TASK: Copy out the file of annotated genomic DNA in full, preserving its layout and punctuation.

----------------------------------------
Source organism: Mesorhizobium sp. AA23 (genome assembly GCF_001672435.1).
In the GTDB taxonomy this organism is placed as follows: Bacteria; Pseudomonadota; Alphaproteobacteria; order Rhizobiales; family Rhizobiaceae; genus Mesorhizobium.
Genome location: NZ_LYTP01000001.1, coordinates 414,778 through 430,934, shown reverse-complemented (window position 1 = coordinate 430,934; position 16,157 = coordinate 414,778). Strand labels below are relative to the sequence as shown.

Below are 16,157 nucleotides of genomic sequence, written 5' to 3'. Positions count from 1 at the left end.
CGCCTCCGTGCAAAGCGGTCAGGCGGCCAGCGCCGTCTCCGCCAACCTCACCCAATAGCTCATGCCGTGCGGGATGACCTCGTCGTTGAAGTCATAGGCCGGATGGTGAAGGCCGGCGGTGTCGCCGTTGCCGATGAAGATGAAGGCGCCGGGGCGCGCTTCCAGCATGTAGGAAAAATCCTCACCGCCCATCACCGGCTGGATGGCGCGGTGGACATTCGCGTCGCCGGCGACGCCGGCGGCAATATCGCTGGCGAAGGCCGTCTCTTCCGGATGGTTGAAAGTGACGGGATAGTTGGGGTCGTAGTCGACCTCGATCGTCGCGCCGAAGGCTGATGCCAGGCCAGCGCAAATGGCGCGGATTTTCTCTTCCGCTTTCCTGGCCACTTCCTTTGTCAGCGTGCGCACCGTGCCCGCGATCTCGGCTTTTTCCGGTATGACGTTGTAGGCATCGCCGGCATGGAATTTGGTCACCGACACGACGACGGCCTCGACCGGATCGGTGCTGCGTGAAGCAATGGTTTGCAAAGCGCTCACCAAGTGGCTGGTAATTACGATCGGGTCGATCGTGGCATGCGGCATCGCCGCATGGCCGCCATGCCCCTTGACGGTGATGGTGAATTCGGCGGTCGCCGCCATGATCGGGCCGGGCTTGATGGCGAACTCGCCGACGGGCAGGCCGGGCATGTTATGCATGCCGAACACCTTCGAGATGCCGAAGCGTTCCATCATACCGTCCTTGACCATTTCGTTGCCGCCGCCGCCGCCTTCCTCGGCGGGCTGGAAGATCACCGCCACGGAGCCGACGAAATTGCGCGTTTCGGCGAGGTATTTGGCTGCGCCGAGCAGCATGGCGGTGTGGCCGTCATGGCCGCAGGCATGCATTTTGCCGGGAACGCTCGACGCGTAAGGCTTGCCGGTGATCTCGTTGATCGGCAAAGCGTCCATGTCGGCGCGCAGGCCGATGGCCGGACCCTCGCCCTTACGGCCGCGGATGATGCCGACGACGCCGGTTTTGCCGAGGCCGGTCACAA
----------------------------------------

Source organism: Mesorhizobium sp. AA23 (genome assembly GCF_001672435.1).
In the GTDB taxonomy this organism is placed as follows: Bacteria; Pseudomonadota; Alphaproteobacteria; order Rhizobiales; family Rhizobiaceae; genus Mesorhizobium.
Genome location: NZ_LYTP01000001.1, coordinates 414,778 through 430,934, shown reverse-complemented (window position 1 = coordinate 430,934; position 16,157 = coordinate 414,778). Strand labels below are relative to the sequence as shown.

Below are 16,157 nucleotides of genomic sequence, written 5' to 3'. Positions count from 1 at the left end.
CGCCTCCGTGCAAAGCGGTCAGGCGGCCAGCGCCGTCTCCGCCAACCTCACCCAATAGCTCATGCCGTGCGGGATGACCTCGTCGTTGAAGTCATAGGCCGGATGGTGAAGGCCGGCGGTGTCGCCGTTGCCGATGAAGATGAAGGCGCCGGGGCGCGCTTCCAGCATGTAGGAAAAATCCTCACCGCCCATCACCGGCTGGATGGCGCGGTGGACATTCGCGTCGCCGGCGACGCCGGCGGCAATATCGCTGGCGAAGGCCGTCTCTTCCGGATGGTTGAAAGTGACGGGATAGTTGGGGTCGTAGTCGACCTCGATCGTCGCGCCGAAGGCTGATGCCAGGCCAGCGCAAATGGCGCGGATTTTCTCTTCCGCTTTCCTGGCCACTTCCTTTGTCAGCGTGCGCACCGTGCCCGCGATCTCGGCTTTTTCCGGTATGACGTTGTAGGCATCGCCGGCATGGAATTTGGTCACCGACACGACGACGGCCTCGACCGGATCGGTGCTGCGTGAAGCAATGGTTTGCAAAGCGCTCACCAAGTGGCTGGTAATTACGATCGGGTCGATCGTGGCATGCGGCATCGCCGCATGGCCGCCATGCCCCTTGACGGTGATGGTGAATTCGGCGGTCGCCGCCATGATCGGGCCGGGCTTGATGGCGAACTCGCCGACGGGCAGGCCGGGCATGTTATGCATGCCGAACACCTTCGAGATGCCGAAGCGTTCCATCATACCGTCCTTGACCATTTCGTTGCCGCCGCCGCCGCCTTCCTCGGCGGGCTGGAAGATCACCGCCACGGAGCCGACGAAATTGCGCGTTTCGGCGAGGTATTTGGCTGCGCCGAGCAGCATGGCGGTGTGGCCGTCATGGCCGCAGGCATGCATTTTGCCGGGAACGCTCGACGCGTAAGGCTTGCCGGTGATCTCGTTGATCGGCAAAGCGTCCATGTCGGCGCGCAGGCCGATGGCCGGACCCTCGCCCTTACGGCCGCGGATGATGCCGACGACGCCGGTTTTGCCGAGGCCGGTCACAA